Basque Fact of the Week: Picasso’s Guernica

Tomorrow marks 84 years since the bombing of Gernika, that day during the Spanish Civil War when Hitler’s Air Force, at the behest of Franco, bombed the civilian population of the Basque village on a Monday, market day. It was one of the first aerial bombings of a civilian population, though other Basque towns, notably Durango, had been bombed earlier but without the same press coverage. The bombing and destruction of this sacred Basque town generated wide-spread shock and anger. It also inspired Pablo Picasso to paint his now-iconic masterpiece Guernica.

Image from Wikimedia.
  • When Picasso was first commissioned to paint a mural for the Spanish pavilion in the 1937 World’s Fair, he was at a bit of a loss as to what his subject would be. Something anti-fascist, to be sure, and he played with scenes of Franco eating his horse and fighting a bull. But, it wasn’t until the bombing of Gernika that he found his inspiration. Immediately after the bombing, he was visited by poet Juan Larrea, who urged him to make the bombing the topic of his mural. On May 1, Picasso read the accounts of George Steer, who described the complete destruction of the Basque town. Picasso finally had his subject.
  • Picasso never revealed what symbolism he intended in the elements of the painting, saying “this bull is a bull and this horse is a horse.” Rather, while he didn’t deny there was symbolism, he said it came from the painting, not from something he intended to place in the painting.
  • Guernica was first displayed in July 1937 at the World’s Fair. Initially, it didn’t draw much attention and even received significant criticism for its style (“jerky” and “too compressed for its size” by art critic Clement Greenberg) and its message, criticized by Marxists for not depicting a more hopeful future.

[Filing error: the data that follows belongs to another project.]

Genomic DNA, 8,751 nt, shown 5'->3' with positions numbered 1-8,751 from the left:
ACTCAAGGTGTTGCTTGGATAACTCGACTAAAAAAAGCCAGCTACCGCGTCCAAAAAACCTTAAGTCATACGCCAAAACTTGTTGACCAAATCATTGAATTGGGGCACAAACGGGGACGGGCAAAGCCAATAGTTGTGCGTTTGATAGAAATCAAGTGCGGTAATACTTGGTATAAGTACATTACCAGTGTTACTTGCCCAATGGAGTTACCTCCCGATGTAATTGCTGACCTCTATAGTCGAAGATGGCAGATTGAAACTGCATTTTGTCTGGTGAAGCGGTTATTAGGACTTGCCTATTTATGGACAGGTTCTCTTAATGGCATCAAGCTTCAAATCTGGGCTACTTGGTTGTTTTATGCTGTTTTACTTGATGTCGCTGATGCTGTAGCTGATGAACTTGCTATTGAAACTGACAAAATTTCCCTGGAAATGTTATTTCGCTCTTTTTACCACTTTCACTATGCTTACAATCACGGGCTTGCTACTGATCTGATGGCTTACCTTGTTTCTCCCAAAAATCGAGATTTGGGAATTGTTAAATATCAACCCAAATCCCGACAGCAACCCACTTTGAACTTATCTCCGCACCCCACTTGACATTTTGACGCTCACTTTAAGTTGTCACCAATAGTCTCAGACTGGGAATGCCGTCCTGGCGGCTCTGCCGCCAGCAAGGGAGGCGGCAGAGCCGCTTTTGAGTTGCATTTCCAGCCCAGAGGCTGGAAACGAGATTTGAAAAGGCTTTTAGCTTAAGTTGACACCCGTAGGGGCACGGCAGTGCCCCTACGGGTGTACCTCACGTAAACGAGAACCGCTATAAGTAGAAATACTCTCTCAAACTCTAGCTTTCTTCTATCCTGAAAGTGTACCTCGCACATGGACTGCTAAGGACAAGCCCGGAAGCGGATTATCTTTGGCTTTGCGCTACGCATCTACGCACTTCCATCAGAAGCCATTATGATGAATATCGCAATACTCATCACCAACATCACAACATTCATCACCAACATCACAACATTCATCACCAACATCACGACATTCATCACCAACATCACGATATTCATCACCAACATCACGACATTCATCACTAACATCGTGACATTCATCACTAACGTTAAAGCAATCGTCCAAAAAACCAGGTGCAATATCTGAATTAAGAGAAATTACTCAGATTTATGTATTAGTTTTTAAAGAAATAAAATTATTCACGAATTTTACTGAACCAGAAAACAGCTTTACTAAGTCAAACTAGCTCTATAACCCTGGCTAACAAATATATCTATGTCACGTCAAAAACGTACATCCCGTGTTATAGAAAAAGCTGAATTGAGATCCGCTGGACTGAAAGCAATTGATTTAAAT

• However, immediately after, it went on tour, first in Scandinavia and then the United Kingdom, before making its way to the United States. It continued to tour across the US, South America, and Europe until concern for its condition kept it at the Museum of Modern Art in New York until 1981. In 1974, it was vandalized, the words “kill lies all” painted in big red letters on the canvas, a response to the Mỹ Lai massacre in the Vietnam War.
  • Picasso had forbidden the painting from going to Spain until after it was again a republic. The death of Franco and the establishment of the new government eventually led to the painting finding its permanent home in Spain, in Madrid. There have been requests to move the painting to the Basque Country, at least for an exhibition, but the curators argue it is too fragile for such a move.
  • A tapestry of the painting, originally commissioned by Nelson Rockefeller when Picasso refused to sell him the original, has hung at the entrance of the Security Council at the United Nations beginning in 1985, with a break from 2009-2015. It was famously covered in 2003 when Colin Powell was making the case for the war against Iraq. In February 2021, the Rockefeller family took the tapestry back.

Primary source: Guernica (Picasso), Wikipedia

3 thoughts on “Basque Fact of the Week: Picasso’s Guernica”

  1. I first saw the original Guernica mural 5 years ago and have returned twice to Guernika researching a novel that revolves around, the bombing of Guernika, the 4000 Ninos who were evacuated to the UK and the mural, Guernica. It’s an art work that has resonated for freedom from war and oppression since it was first exhibited in Paris in 1937. Thank you for your reminder.

    1. Thank you for commenting. I’ve only seen the original once, when I was too young and naive to really appreciate it. I need to go back.

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